Large networks are often described as having a power-law degree distribution. In other words, the number of nodes having n neighbors is proportional to n−γ, for some number γ (this is the Greek letter Gamma). Now, it is well-known that this is often not the case, and that many other degree distributions are easily mistaken for a power-law. Nevertheless, some networks do have power laws, and in these networks, we might think about the meaning of the parameter γ.
Degree distribution of the CiteULike user–tag network
This is the degree distribution of the CiteULike user–tag network. Using Aaron Clauset’s code, we can find out that it fits a power-law distribution with γ = 1.63. The code from Aaron Clauset also returns a value of dmin = 1, which means that the power law is valid beginning with minimal degree 1 (i.e., for all nodes).
γ is the slope of the distribution, i.e., when γ is high, the number of nodes with high degree is smaller than the number of nodes with low degree. We may thus think that a low value of γ denotes a more equal distribution, and that higher and higher values of γ denote more and more unfair degree distributions. However, this is not the case. In fact, the opposite is true: A high value of γ represents a network in which the distribution of edges is fairer.
To measure the equality of the degree distribution, we can use a measure from Economics that has been used to measure the equality of a country’s income distribution. This measure is called the Gini coefficient. The Gini coefficient can be computed by drawing the so-called Lorenz curve (shown below), and measuring the area that it traces out:
Lorenz curve (blue curve) of the Facebook friendship network
The Lorenz curve, as shown above as a blue curve, consists of all points (X,Y) such that the statement “X percent of the people on Facebook with the smallest number of friends account for Y percent of all friendship links.” For instance, the big black point which lies on the Lorenz curve allows us to state that “The 75% of Facebook users with the least number of friends account for only 25% of all friendship links.” Or, in other words, “The 25% of Facebook users with most friends account for 75% of all friendship links.” If the distribution of friendships among users is maximally equal, then all users have the same number of friends, and the Lorenz curve follows the diagonal of the plot (from the bottom left to the top right). When the distribution is less equal, the Lorenz curve is nearer to the bottom and right of the plot. Therefore, the area between the Lorenz curve and the diagonal is an indication of the equality of the degree distribution. This area is maximally 0.5 (half the square), and therefore we define the Gini coefficient as twice this area, so the Gini coefficient is a measure of equality that goes from 0 (total equality) to 1 (total inequality).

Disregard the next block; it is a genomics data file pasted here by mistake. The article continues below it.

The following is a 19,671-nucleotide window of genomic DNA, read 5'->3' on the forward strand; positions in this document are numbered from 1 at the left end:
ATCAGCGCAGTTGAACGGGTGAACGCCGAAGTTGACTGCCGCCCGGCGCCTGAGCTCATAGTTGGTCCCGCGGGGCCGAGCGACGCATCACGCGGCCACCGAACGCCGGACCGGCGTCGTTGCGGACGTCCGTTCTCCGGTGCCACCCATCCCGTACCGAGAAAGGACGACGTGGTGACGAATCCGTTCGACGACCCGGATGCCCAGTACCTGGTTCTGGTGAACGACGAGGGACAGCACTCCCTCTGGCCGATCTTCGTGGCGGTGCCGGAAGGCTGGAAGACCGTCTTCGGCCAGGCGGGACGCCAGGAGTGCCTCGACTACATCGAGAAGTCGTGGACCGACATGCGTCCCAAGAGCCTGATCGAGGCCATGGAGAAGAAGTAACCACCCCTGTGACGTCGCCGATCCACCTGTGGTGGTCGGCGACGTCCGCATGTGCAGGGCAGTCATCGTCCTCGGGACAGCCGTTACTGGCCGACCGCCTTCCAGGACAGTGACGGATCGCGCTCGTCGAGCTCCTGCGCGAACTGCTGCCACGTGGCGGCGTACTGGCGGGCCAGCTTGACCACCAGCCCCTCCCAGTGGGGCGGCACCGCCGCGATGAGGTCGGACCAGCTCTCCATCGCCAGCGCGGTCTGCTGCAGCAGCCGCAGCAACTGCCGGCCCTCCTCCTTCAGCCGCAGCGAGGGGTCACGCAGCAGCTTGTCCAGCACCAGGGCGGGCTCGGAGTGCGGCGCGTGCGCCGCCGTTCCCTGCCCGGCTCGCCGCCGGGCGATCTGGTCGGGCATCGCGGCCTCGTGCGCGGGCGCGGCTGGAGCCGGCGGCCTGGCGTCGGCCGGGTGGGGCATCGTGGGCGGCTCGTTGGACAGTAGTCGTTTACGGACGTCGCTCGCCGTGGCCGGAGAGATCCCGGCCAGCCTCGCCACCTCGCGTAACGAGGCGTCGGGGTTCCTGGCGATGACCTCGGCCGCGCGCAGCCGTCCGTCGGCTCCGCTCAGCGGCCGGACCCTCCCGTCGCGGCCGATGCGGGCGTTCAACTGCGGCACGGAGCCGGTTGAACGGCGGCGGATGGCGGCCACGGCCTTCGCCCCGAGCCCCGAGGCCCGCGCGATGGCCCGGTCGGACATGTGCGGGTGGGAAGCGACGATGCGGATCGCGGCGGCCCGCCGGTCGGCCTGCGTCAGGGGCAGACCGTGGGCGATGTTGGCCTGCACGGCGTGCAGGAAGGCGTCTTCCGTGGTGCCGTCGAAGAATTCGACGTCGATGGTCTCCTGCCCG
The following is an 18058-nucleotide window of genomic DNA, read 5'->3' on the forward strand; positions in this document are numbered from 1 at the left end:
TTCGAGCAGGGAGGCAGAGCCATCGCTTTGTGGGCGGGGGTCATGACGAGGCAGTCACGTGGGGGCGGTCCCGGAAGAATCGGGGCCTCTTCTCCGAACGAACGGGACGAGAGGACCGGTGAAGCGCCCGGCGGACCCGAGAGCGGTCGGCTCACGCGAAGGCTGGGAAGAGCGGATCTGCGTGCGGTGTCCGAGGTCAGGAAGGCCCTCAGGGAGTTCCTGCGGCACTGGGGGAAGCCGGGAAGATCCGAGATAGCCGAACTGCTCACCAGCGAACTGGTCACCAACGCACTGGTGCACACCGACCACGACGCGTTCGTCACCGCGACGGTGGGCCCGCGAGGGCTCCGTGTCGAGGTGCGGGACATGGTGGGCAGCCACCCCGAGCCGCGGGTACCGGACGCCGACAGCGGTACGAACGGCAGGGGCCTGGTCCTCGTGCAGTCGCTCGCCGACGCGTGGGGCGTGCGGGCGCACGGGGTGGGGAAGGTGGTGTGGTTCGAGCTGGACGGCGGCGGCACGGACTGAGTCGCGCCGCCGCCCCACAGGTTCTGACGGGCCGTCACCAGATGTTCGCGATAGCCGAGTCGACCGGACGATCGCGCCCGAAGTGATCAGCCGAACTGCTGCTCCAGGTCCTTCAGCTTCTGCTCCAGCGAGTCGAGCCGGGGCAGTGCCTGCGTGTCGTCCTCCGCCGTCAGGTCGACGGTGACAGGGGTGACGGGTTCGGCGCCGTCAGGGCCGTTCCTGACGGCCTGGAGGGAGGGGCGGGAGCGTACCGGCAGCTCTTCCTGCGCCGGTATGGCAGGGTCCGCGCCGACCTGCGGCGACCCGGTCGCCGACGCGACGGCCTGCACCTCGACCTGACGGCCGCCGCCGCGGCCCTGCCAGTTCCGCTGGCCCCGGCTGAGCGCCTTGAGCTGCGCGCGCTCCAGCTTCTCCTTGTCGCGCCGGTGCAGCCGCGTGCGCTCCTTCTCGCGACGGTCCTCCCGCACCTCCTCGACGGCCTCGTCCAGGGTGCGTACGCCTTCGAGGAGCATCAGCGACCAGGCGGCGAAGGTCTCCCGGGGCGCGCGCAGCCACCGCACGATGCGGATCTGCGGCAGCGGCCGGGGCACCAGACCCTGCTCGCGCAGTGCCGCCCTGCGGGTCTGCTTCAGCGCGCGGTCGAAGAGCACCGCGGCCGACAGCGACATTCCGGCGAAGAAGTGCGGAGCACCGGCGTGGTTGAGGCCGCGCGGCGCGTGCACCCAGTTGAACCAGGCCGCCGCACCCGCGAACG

Now we can finally ask: If two networks with power law degree distributions have two different power law exponents γ, which of the two networks has a higher Gini coefficient? To find out, we generate networks with perfect power laws, and compute their Gini coefficients. In fact, we don’t have to compute whole networks, it is enough to generate the degree distributions. The result looks like this:
The result: Power law distribution distributions with high γ have a Lorenz curve nearer to the diagonal. Therefore, a higher value of γ means the distribution is more equal.
This result is somewhat surprising: We would have thought that a higher slope on the degree distribution plots means that there are even less nodes with many neighbors. However, the opposite is the case.
(1) The mathematically correct name of a power law distribution is “Zeta distribution”, because the normalizing factor 1^(−γ) + 2^(−γ) + 3^(−γ) + … is exactly the Riemann zeta function of γ.
(2) In this test, γ must be strictly larger than 2, otherwise the distribution mean cannot be defined, simply because 1^−1 + 2^−1 + 3^−1 + … is not defined (see Harmonic series)
 Fairness on the Web: Alternatives to the Power Law. Jérôme Kunegis & Julia Preusse. WebSci 2012.